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Chinese youth more rational with quake-relief aid


14:06, May 03, 2013

BEIJING, May 3 (Xinhua) -- Eager to offer help after a 7.0-magnitude earthquake in southwest China's Sichuan Province, young Chinese people have been more rational in aiding relief work efforts, compared with impetuous voluntary deeds of five years ago.

Colorful candles in the shape of the Chinese characters reading "Ya'an Peace" were lit by 400 students to mourn the earthquake victims at east China's Jiangxi Normal University.

Instead of returning back home or rushing to the quake zone, four students from the quake-hit Ya'an City at the university, along with hundreds from Sichuan Province, prayed for peace and advocated online donations among universities.

"Though I miss my family very much, I am afraid of adding extra burden to the rescue work if I go home," said Liu Xiangnan, a student at the university from Ya'an City.

"I do not believe we can help the rescue work without being prepared or having rescue experience," said Li Hongwei, also a student at the university.

Up to now, more than 32,000 yuan (5,145 U.S. dollars) has been donated through Nanchang University in Jiangxi Province.

Deng Mingrui, a 26-year-old doctoral candidate in Sichuan's capital Chengdu, donated blood as he knew of the shortages in quake-hit areas.

Deng told Xinhua that although he lives not far from the quake-hit zone, he chose to stay away.

"Rich people donate money, while we donate blood," said Deng. "Lots of students have come here to donate blood as the donating center is near Sichuan University. I saw 200 ml and 300 ml bags full."

"Rational aid" during post-quake relief work has become a hot topic among Chinese Internet users with more than 220,000 people joining a discussion on China's twitter-like, including celebrities.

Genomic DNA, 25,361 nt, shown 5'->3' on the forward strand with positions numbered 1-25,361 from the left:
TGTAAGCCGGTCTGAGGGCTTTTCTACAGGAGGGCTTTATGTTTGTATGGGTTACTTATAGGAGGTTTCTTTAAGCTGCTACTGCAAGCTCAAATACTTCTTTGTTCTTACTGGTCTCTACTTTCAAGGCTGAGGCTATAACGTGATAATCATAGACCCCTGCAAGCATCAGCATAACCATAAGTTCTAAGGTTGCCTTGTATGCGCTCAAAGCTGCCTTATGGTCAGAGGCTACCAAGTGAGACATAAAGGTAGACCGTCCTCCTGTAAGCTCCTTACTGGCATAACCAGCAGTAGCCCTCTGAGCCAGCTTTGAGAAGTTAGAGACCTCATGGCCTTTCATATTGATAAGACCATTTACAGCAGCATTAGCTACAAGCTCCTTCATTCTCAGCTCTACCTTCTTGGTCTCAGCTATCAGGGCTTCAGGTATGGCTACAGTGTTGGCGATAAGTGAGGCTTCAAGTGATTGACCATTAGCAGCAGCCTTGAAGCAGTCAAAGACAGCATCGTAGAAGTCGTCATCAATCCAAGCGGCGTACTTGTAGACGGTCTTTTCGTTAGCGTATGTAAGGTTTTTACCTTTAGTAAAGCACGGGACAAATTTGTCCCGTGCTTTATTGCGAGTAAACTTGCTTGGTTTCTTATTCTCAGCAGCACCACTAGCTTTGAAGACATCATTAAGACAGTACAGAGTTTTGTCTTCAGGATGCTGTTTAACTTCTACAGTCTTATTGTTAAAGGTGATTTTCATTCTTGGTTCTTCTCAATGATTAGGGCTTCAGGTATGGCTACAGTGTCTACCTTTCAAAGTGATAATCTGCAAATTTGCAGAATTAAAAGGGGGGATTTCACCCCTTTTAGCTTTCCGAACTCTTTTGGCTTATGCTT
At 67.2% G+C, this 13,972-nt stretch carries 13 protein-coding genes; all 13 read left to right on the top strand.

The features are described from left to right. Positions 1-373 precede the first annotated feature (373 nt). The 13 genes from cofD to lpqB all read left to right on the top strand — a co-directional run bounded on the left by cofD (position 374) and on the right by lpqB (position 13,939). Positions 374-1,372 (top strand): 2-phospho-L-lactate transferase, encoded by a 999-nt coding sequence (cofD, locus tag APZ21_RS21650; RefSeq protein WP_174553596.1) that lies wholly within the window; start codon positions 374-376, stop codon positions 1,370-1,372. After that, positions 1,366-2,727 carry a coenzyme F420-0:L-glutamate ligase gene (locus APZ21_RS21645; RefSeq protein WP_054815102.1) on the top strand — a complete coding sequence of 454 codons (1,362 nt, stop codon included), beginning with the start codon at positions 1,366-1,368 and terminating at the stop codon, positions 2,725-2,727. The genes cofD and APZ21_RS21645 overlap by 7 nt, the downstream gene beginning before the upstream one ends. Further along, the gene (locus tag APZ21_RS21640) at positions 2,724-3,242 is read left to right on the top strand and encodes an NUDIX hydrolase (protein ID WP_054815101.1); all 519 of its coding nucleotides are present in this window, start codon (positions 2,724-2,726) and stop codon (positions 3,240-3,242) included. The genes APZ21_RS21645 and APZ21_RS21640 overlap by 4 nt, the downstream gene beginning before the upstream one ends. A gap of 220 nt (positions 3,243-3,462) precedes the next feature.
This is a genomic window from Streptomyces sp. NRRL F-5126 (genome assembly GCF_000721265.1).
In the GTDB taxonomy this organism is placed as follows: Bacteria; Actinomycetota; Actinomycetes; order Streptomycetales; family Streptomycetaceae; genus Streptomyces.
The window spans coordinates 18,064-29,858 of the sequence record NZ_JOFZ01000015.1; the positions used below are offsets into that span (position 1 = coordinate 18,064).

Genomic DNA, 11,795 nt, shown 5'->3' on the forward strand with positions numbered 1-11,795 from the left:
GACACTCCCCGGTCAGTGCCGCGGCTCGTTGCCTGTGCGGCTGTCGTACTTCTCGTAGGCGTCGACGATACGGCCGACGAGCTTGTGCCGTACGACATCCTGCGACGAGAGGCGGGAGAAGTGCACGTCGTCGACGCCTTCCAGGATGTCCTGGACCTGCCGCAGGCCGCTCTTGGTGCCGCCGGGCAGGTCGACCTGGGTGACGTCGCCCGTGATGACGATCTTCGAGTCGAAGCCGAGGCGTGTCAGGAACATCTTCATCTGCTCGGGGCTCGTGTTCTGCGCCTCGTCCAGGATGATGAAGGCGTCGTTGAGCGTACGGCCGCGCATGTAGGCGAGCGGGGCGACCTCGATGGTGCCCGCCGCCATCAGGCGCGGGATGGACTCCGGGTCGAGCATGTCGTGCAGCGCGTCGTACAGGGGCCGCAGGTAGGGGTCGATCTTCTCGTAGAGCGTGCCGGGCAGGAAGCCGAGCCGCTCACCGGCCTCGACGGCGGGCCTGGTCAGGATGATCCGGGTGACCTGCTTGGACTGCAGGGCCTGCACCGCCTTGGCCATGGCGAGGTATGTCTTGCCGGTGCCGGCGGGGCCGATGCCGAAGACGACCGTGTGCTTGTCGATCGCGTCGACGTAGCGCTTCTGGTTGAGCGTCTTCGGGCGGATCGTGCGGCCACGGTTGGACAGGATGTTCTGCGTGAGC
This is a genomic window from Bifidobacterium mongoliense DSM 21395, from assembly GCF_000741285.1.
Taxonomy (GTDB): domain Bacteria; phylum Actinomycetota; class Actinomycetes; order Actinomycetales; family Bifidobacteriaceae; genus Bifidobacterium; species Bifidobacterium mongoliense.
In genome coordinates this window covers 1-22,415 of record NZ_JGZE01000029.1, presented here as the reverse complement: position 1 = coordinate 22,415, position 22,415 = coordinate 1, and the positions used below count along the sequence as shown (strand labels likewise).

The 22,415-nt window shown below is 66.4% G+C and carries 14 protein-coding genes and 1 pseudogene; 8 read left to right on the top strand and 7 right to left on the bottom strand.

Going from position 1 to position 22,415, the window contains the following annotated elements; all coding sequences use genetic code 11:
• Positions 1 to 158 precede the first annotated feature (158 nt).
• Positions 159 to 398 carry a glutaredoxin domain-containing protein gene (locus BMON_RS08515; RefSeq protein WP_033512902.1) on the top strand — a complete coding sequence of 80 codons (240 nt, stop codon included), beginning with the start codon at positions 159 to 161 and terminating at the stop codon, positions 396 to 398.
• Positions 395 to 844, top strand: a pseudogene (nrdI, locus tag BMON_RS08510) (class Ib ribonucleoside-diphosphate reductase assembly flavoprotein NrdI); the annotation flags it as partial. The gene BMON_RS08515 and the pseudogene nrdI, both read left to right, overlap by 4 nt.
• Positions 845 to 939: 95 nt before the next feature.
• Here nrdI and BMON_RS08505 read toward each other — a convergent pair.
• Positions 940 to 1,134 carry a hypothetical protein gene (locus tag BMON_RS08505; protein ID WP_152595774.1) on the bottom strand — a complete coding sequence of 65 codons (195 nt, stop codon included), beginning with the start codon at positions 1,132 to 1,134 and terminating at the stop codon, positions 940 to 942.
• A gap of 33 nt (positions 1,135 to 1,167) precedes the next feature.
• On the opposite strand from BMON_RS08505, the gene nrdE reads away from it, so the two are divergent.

People are trying every possible way to help the victims of the April 20 earthquake that hit Lushan County. 8 Road information in quake areas has been forwarded on the Internet. The media and celebrities have called on volunteers not to flock to the quake region in order to avoid blocking already busy phone lines and worsening road congestion.

"Considering the clogged-up roads, please don't rush to the quake area on your own," said Chinese pianist Li Yundi.

Instead of packing their cars with supplies and rushing to the quake area recklessly, many people have prayed for the victims.

Five years ago, a devastating quake stuck Wenchuan in Sichuan Province, which left 87,000 people dead or missing. People rushed to the quake site to offer help. However, it led to disorder, with heavy traffic hindering rescue efforts.

"Within the most important 72 hours after the quake, rescue work should be conducted by professional rescuers and experienced volunteers," said Chinese author Han Han on He volunteered to help with the quake-relief work in Wenchuan but said his assistance proved ineffective.

According to frontline reports from Xinhua at quake-affected Lushan, experienced volunteers have contributed in areas such as psychological counseling, providing medical care and carrying out household surveys to find out what is needed.

"Chinese people are more rational and open when facing disasters, and people have realized that praying is another way to offer help for quake victims," said Wang Hongwei, associate professor with the School of Public Administration and Policy of the Renmin University of China.

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